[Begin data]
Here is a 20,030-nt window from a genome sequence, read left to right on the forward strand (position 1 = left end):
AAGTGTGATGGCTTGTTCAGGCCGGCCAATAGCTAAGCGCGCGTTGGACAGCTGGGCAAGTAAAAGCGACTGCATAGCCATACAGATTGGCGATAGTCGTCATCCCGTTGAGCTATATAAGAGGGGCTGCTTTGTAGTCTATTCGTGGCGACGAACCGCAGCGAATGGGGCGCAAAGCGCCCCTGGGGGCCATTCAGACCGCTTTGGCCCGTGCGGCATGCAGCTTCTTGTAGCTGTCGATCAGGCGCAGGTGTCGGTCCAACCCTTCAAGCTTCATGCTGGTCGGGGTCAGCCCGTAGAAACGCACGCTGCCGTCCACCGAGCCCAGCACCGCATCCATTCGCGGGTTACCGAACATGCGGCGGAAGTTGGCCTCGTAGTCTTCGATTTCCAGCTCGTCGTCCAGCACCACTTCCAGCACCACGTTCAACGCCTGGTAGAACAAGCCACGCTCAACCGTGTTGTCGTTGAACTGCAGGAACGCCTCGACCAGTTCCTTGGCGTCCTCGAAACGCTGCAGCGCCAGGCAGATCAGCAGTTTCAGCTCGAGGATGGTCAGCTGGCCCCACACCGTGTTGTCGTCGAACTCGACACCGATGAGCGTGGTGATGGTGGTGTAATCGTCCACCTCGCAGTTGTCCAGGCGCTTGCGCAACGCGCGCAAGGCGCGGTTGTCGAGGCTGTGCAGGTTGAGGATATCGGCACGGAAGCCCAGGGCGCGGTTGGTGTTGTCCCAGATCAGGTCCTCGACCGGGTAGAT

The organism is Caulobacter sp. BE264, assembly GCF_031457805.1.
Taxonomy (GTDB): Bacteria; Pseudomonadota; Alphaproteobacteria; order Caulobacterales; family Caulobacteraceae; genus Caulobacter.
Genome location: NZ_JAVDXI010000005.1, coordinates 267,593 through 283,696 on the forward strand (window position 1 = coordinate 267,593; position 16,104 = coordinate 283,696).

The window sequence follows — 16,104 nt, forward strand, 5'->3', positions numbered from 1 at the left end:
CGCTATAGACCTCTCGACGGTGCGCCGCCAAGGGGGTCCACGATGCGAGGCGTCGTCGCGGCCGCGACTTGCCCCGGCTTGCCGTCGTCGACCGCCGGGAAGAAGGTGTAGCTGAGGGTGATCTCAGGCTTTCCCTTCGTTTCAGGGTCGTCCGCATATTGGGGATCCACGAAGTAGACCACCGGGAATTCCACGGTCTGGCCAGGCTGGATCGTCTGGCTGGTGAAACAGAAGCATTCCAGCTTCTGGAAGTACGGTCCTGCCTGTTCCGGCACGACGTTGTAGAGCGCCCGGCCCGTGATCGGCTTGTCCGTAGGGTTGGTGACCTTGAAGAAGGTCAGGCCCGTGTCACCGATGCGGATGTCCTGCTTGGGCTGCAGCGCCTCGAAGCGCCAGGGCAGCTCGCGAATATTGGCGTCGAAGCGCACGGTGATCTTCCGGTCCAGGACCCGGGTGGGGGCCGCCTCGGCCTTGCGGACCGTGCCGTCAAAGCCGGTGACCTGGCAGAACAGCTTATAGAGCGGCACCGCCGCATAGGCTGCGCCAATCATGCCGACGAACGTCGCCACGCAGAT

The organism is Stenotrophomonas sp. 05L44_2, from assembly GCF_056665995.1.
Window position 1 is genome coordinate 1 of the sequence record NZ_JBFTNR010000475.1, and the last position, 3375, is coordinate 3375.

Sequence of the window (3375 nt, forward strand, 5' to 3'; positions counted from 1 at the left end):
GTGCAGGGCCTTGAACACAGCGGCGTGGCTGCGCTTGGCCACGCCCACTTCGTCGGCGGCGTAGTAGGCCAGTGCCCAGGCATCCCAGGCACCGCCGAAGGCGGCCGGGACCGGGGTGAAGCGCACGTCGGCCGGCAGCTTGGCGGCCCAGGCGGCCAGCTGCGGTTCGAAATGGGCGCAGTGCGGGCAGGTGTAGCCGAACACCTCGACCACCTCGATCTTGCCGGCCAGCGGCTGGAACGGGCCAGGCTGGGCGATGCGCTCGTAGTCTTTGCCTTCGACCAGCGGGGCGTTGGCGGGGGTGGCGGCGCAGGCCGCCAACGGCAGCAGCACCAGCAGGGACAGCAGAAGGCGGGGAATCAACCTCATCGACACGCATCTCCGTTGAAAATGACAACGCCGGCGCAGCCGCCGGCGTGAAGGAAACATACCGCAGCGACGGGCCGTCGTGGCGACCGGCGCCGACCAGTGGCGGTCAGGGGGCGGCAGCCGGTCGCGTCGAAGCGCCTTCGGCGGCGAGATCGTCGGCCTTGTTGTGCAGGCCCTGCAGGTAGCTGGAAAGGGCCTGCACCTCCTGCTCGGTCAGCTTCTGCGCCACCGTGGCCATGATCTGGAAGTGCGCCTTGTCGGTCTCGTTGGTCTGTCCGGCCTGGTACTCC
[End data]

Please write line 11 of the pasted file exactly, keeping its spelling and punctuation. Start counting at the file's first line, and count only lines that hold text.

GTGCAGGGCCTTGAACACAGCGGCGTGGCTGCGCTTGGCCACGCCCACTTCGTCGGCGGCGTAGTAGGCCAGTGCCCAGGCATCCCAGGCACCGCCGAAGGCGGCCGGGACCGGGGTGAAGCGCACGTCGGCCGGCAGCTTGGCGGCCCAGGCGGCCAGCTGCGGTTCGAAATGGGCGCAGTGCGGGCAGGTGTAGCCGAACACCTCGACCACCTCGATCTTGCCGGCCAGCGGCTGGAACGGGCCAGGCTGGGCGATGCGCTCGTAGTCTTTGCCTTCGACCAGCGGGGCGTTGGCGGGGGTGGCGGCGCAGGCCGCCAACGGCAGCAGCACCAGCAGGGACAGCAGAAGGCGGGGAATCAACCTCATCGACACGCATCTCCGTTGAAAATGACAACGCCGGCGCAGCCGCCGGCGTGAAGGAAACATACCGCAGCGACGGGCCGTCGTGGCGACCGGCGCCGACCAGTGGCGGTCAGGGGGCGGCAGCCGGTCGCGTCGAAGCGCCTTCGGCGGCGAGATCGTCGGCCTTGTTGTGCAGGCCCTGCAGGTAGCTGGAAAGGGCCTGCACCTCCTGCTCGGTCAGCTTCTGCGCCACCGTGGCCATGATCTGGAAGTGCGCCTTGTCGGTCTCGTTGGTCTGTCCGGCCTGGTACTCC